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Highest vitamin D increases after spine surgery associated with best outcomes – July 2012

Changes in Vitamin D Status After Surgery in Female Patients With Lumbar Spinal Stenosis and its Clinical Significance.

Kim TH, Yoon JY, Lee BH, Jung HS, Park MS, Park JO, Moon ES, Kim HS, Lee HM, Moon SH.
1 Department of Orthopedic Surgery, Yonsei University College of Medicine, Seoul,
2 Department of Orthopedic Surgery, Medical College of Hallym University, Anyang, Korea.
Spine (Phila Pa 1976). 2012 Jul 14.

ABSTRACT: Study Design. Prospective cohort study

Objective. To demonstrate the changes in vitamin D status after surgery in female patients with lumbar spinal stenosis (LSS), and its correlation with surgical outcomes.

Summary of Background Data. In LSS, patients' general health including walking ability and nutritional status can be markedly improved by decompressive surgery. It can be hypothesized that such an improvement may have a positive effect on their vitamin D status.

Methods. In total, 31 female patients who underwent decompression and instrumented posterolateral fusion for LSS were enrolled. Serum 25-hydroxyvitamin D (25-OHD) level was measured before the surgery and at 1-year postoperative visit. According to serum 25-OHD level, patients were classified into three groups: deficient group, when 25-OHD level was less than 20 ng/ml (<50 nmol/L); insufficient group, when 25-OHD level was between 20 to 30 ng/ml (50 nmol/L? 25-OHD<75 nmol/L); and normal group, when 25-OHD level was greater than or equal to 30 ng/ml (?75 nmol/L).

The Oswestry disability index (ODI) score and health related quality of life (EQ-5D) were compared according to the level of 25-OHD at 1 year postoperatively.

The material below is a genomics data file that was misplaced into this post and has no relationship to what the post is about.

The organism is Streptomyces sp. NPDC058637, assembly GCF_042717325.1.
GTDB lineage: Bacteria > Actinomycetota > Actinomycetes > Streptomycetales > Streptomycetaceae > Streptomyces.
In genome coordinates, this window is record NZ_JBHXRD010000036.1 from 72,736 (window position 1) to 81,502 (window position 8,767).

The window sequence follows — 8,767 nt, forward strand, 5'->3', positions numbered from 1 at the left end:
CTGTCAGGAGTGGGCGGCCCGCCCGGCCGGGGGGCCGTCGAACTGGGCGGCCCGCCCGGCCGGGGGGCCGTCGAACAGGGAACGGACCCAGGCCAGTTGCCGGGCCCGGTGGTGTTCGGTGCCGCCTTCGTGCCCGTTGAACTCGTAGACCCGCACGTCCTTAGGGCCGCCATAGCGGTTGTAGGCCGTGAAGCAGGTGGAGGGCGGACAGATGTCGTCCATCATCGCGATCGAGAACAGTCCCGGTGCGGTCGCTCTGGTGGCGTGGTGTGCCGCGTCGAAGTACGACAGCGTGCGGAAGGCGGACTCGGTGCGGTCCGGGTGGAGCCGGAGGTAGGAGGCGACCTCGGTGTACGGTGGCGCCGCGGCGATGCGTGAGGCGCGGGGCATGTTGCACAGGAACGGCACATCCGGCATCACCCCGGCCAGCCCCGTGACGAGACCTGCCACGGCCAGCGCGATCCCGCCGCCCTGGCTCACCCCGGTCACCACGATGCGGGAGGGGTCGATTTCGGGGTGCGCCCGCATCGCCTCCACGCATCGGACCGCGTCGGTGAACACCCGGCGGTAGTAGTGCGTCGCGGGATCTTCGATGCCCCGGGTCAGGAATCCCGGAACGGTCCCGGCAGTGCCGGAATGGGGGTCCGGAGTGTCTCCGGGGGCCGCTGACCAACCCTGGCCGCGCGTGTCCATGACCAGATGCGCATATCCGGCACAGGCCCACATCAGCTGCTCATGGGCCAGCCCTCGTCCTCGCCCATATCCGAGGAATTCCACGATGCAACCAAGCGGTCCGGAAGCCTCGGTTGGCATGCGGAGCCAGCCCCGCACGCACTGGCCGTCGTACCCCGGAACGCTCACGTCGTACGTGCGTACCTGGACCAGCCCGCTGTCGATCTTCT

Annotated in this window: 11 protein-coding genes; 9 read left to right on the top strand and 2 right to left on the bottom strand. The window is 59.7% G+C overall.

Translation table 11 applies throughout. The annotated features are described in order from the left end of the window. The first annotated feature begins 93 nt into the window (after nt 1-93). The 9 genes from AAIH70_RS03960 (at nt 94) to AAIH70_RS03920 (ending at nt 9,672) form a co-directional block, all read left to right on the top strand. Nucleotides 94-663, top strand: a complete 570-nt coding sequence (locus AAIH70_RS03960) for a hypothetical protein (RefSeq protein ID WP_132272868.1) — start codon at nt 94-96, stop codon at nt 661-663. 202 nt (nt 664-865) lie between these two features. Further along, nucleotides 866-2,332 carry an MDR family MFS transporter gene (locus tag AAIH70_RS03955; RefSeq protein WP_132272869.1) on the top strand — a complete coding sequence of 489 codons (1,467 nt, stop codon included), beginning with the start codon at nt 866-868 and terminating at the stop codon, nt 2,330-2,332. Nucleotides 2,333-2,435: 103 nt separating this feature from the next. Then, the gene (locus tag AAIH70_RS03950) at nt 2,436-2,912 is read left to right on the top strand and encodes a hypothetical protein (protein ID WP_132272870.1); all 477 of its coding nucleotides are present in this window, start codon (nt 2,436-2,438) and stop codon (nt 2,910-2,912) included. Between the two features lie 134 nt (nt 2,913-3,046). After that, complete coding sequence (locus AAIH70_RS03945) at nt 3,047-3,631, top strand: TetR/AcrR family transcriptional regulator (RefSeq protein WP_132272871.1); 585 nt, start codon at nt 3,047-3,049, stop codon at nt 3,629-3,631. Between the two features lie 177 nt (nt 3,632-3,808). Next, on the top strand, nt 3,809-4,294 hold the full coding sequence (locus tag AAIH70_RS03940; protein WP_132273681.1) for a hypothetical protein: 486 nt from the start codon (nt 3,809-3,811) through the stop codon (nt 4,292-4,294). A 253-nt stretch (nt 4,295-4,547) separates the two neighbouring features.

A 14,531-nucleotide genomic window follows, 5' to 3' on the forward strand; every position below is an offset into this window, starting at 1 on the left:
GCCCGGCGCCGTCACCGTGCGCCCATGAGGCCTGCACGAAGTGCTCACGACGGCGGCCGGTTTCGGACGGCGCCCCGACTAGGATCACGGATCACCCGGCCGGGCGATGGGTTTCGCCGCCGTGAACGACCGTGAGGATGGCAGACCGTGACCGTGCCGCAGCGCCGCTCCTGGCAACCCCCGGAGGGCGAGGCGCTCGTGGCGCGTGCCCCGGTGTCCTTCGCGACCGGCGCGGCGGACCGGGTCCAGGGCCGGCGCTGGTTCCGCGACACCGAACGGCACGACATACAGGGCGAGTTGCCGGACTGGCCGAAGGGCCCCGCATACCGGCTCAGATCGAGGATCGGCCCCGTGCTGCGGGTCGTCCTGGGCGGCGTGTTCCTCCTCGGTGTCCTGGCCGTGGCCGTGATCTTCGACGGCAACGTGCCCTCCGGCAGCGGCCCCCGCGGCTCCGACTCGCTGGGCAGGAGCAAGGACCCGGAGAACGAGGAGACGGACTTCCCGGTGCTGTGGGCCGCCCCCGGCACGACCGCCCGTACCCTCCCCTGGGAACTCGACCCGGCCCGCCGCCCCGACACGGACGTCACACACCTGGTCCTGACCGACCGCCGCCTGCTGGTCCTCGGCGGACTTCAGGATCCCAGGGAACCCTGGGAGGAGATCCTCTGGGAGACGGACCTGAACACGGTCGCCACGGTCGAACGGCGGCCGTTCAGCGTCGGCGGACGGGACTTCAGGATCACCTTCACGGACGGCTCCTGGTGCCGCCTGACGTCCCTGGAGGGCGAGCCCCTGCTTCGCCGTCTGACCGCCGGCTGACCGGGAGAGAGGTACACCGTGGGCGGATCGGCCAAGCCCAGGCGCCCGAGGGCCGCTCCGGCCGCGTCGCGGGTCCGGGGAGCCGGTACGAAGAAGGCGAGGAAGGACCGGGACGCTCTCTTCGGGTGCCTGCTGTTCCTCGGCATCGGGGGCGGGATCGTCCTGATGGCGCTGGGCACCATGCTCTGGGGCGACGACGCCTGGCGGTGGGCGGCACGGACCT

Results. Preoperatively, there were 20 patients in the deficient group, 11 patients in the insufficient group and no patient in the normal group. There were no differences in age, body mass index, preoperative ODI scores, preoperative EQ-5D index scores and EQ-5D VAS scores between the two groups.

Mean preoperative 25-OHD level was 15.8 ng/ml (range, 5.2?29.4 ng/ml) and increased to 19.5 ng/ml (range, 6.3?47.7 ng/ml) at 1 year after surgery (p = 0.075).

Significant increase of 25-OHD was noted only in the deficient group (p = 0.017).

Postoperatively, there were 18 patients in the deficient group, 8 patients in the insufficient group and 5 patients in the normal group. In the postoperative deficient group, postoperative ODI scores and EQ-5D index scores showed significantly worse outcomes than those in the other groups. The changes in serum 25-OHD level were significantly correlated with the changes in ODI scores (r = -0.580, p = 0.001) and with the changes in EQ-5D index scores (r = 0.379, p = 0.035).

In all the groups, postoperative ODI scores (r = -0.665, p<0.001) and EQ-5D index scores (r = 0.601, p<0.001) were significantly correlated with postoperative 25-OHD level.

Conclusion. Vitamin D deficiency was common in patients with LSS.
However, vitamin D status was improved after decompressive surgery, and postoperative 25-OHD level was significantly correlated with surgical outcomes.

PMID: 22805343
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Summary by VitaminDWiki

When Avg vitamin DDeficientInsufficientNormal
Before surgery 16 ng20 110
1 year after surgery20 ng1885


The women having the largest increase in vitamin D had the best improvement in disability and best quality of life.

This provides a strong hint that Vitamin D supplements should be useful in this type of surgery.

See also VitaminDWiki

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